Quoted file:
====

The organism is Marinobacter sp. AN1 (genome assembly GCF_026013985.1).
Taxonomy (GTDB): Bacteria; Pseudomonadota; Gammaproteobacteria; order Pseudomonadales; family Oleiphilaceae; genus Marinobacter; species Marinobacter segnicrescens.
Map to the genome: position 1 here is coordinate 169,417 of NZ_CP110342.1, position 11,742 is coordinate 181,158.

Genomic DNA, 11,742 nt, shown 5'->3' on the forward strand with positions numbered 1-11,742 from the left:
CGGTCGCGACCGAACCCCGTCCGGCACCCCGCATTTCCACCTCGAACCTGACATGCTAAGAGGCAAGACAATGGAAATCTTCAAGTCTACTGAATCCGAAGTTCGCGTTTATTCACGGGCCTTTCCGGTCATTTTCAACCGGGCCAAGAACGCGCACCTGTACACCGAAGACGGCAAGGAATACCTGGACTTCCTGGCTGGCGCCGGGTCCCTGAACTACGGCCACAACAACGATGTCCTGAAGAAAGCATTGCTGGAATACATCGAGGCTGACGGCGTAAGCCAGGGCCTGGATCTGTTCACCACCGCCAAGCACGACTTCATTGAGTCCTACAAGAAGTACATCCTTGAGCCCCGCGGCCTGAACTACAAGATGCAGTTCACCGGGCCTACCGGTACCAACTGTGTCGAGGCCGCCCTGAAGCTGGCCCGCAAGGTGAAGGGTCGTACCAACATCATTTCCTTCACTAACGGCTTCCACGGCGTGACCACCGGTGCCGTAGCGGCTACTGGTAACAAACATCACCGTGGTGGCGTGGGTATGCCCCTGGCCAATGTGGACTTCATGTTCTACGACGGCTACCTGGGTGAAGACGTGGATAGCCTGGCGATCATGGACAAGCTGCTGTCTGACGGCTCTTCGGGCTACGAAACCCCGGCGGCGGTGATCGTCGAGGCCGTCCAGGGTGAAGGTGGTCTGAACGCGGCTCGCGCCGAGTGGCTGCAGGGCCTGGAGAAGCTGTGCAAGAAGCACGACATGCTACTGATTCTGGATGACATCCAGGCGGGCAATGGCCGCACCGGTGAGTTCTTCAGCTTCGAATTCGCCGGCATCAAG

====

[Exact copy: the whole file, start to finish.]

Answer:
The organism is Marinobacter sp. AN1 (genome assembly GCF_026013985.1).
Taxonomy (GTDB): Bacteria; Pseudomonadota; Gammaproteobacteria; order Pseudomonadales; family Oleiphilaceae; genus Marinobacter; species Marinobacter segnicrescens.
Map to the genome: position 1 here is coordinate 169,417 of NZ_CP110342.1, position 11,742 is coordinate 181,158.

Genomic DNA, 11,742 nt, shown 5'->3' on the forward strand with positions numbered 1-11,742 from the left:
CGGTCGCGACCGAACCCCGTCCGGCACCCCGCATTTCCACCTCGAACCTGACATGCTAAGAGGCAAGACAATGGAAATCTTCAAGTCTACTGAATCCGAAGTTCGCGTTTATTCACGGGCCTTTCCGGTCATTTTCAACCGGGCCAAGAACGCGCACCTGTACACCGAAGACGGCAAGGAATACCTGGACTTCCTGGCTGGCGCCGGGTCCCTGAACTACGGCCACAACAACGATGTCCTGAAGAAAGCATTGCTGGAATACATCGAGGCTGACGGCGTAAGCCAGGGCCTGGATCTGTTCACCACCGCCAAGCACGACTTCATTGAGTCCTACAAGAAGTACATCCTTGAGCCCCGCGGCCTGAACTACAAGATGCAGTTCACCGGGCCTACCGGTACCAACTGTGTCGAGGCCGCCCTGAAGCTGGCCCGCAAGGTGAAGGGTCGTACCAACATCATTTCCTTCACTAACGGCTTCCACGGCGTGACCACCGGTGCCGTAGCGGCTACTGGTAACAAACATCACCGTGGTGGCGTGGGTATGCCCCTGGCCAATGTGGACTTCATGTTCTACGACGGCTACCTGGGTGAAGACGTGGATAGCCTGGCGATCATGGACAAGCTGCTGTCTGACGGCTCTTCGGGCTACGAAACCCCGGCGGCGGTGATCGTCGAGGCCGTCCAGGGTGAAGGTGGTCTGAACGCGGCTCGCGCCGAGTGGCTGCAGGGCCTGGAGAAGCTGTGCAAGAAGCACGACATGCTACTGATTCTGGATGACATCCAGGCGGGCAATGGCCGCACCGGTGAGTTCTTCAGCTTCGAATTCGCCGGCATCAAG